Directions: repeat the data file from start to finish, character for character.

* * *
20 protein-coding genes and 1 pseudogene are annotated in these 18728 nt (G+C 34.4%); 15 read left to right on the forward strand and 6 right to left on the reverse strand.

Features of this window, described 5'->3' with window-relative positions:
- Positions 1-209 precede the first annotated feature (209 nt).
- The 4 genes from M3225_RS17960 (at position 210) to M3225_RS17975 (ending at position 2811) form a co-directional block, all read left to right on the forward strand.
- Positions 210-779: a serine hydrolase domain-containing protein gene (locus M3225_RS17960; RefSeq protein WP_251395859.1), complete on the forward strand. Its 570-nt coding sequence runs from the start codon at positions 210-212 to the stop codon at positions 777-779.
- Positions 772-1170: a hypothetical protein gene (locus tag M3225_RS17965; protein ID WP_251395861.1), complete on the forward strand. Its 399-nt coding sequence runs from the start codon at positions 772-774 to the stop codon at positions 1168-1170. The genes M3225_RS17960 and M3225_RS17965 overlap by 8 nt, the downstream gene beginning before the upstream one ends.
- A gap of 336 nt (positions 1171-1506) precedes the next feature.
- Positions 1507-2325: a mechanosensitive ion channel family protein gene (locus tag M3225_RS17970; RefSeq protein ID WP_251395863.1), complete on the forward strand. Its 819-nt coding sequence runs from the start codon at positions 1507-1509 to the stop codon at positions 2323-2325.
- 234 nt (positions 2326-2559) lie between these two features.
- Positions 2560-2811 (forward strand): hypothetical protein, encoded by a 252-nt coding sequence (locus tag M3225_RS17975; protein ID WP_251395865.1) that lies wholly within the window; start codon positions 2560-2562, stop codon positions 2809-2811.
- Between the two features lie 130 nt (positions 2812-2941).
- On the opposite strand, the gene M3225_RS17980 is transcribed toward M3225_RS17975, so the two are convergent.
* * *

20 protein-coding genes and 1 pseudogene are annotated in these 18728 nt (G+C 34.4%); 15 read left to right on the forward strand and 6 right to left on the reverse strand.

Features of this window, described 5'->3' with window-relative positions:
- Positions 1-209 precede the first annotated feature (209 nt).
- The 4 genes from M3225_RS17960 (at position 210) to M3225_RS17975 (ending at position 2811) form a co-directional block, all read left to right on the forward strand.
- Positions 210-779: a serine hydrolase domain-containing protein gene (locus M3225_RS17960; RefSeq protein WP_251395859.1), complete on the forward strand. Its 570-nt coding sequence runs from the start codon at positions 210-212 to the stop codon at positions 777-779.
- Positions 772-1170: a hypothetical protein gene (locus tag M3225_RS17965; protein ID WP_251395861.1), complete on the forward strand. Its 399-nt coding sequence runs from the start codon at positions 772-774 to the stop codon at positions 1168-1170. The genes M3225_RS17960 and M3225_RS17965 overlap by 8 nt, the downstream gene beginning before the upstream one ends.
- A gap of 336 nt (positions 1171-1506) precedes the next feature.
- Positions 1507-2325: a mechanosensitive ion channel family protein gene (locus tag M3225_RS17970; RefSeq protein ID WP_251395863.1), complete on the forward strand. Its 819-nt coding sequence runs from the start codon at positions 1507-1509 to the stop codon at positions 2323-2325.
- 234 nt (positions 2326-2559) lie between these two features.
- Positions 2560-2811 (forward strand): hypothetical protein, encoded by a 252-nt coding sequence (locus tag M3225_RS17975; protein ID WP_251395865.1) that lies wholly within the window; start codon positions 2560-2562, stop codon positions 2809-2811.
- Between the two features lie 130 nt (positions 2812-2941).
- On the opposite strand, the gene M3225_RS17980 is transcribed toward M3225_RS17975, so the two are convergent.